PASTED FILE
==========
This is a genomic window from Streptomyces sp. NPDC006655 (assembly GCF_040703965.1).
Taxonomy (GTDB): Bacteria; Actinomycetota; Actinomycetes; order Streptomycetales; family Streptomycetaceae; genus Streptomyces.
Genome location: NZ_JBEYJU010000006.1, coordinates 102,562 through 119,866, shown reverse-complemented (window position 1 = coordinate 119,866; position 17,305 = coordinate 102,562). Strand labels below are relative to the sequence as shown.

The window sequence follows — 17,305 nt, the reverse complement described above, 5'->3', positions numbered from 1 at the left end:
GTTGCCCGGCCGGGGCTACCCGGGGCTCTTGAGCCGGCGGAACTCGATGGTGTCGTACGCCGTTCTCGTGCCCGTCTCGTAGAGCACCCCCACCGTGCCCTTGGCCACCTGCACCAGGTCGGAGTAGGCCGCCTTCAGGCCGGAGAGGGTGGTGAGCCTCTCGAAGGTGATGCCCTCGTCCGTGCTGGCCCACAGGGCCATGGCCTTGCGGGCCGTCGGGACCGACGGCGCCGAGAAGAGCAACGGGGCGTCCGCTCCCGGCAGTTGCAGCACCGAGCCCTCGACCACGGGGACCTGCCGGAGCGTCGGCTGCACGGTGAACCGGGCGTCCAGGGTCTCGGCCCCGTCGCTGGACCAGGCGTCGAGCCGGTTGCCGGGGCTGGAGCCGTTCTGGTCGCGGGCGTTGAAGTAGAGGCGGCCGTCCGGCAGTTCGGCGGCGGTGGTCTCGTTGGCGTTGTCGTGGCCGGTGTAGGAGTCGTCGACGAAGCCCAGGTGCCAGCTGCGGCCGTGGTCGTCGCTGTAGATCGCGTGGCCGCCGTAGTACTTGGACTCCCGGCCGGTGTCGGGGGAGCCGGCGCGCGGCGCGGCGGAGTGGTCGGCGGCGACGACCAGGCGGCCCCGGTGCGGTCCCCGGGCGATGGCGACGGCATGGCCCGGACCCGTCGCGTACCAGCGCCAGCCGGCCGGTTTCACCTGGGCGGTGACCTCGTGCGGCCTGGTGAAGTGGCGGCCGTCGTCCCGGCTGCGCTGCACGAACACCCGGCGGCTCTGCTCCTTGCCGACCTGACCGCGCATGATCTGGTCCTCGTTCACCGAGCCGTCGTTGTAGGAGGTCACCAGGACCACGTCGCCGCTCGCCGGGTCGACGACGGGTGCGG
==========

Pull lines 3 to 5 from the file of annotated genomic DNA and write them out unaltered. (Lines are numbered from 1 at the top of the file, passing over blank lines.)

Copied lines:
Genome location: NZ_JBEYJU010000006.1, coordinates 102,562 through 119,866, shown reverse-complemented (window position 1 = coordinate 119,866; position 17,305 = coordinate 102,562). Strand labels below are relative to the sequence as shown.

The window sequence follows — 17,305 nt, the reverse complement described above, 5'->3', positions numbered from 1 at the left end:
GTTGCCCGGCCGGGGCTACCCGGGGCTCTTGAGCCGGCGGAACTCGATGGTGTCGTACGCCGTTCTCGTGCCCGTCTCGTAGAGCACCCCCACCGTGCCCTTGGCCACCTGCACCAGGTCGGAGTAGGCCGCCTTCAGGCCGGAGAGGGTGGTGAGCCTCTCGAAGGTGATGCCCTCGTCCGTGCTGGCCCACAGGGCCATGGCCTTGCGGGCCGTCGGGACCGACGGCGCCGAGAAGAGCAACGGGGCGTCCGCTCCCGGCAGTTGCAGCACCGAGCCCTCGACCACGGGGACCTGCCGGAGCGTCGGCTGCACGGTGAACCGGGCGTCCAGGGTCTCGGCCCCGTCGCTGGACCAGGCGTCGAGCCGGTTGCCGGGGCTGGAGCCGTTCTGGTCGCGGGCGTTGAAGTAGAGGCGGCCGTCCGGCAGTTCGGCGGCGGTGGTCTCGTTGGCGTTGTCGTGGCCGGTGTAGGAGTCGTCGACGAAGCCCAGGTGCCAGCTGCGGCCGTGGTCGTCGCTGTAGATCGCGTGGCCGCCGTAGTACTTGGACTCCCGGCCGGTGTCGGGGGAGCCGGCGCGCGGCGCGGCGGAGTGGTCGGCGGCGACGACCAGGCGGCCCCGGTGCGGTCCCCGGGCGATGGCGACGGCATGGCCCGGACCCGTCGCGTACCAGCGCCAGCCGGCCGGTTTCACCTGGGCGGTGACCTCGTGCGGCCTGGTGAAGTGGCGGCCGTCGTCCCGGCTGCGCTGCACGAACACCCGGCGGCTCTGCTCCTTGCCGACCTGACCGCGCATGATCTGGTCCTCGTTCACCGAGCCGTCGTTGTAGGAGGTCACCAGGACCACGTCGCCGCTCGCCGGGTCGACGACGGGTGCGG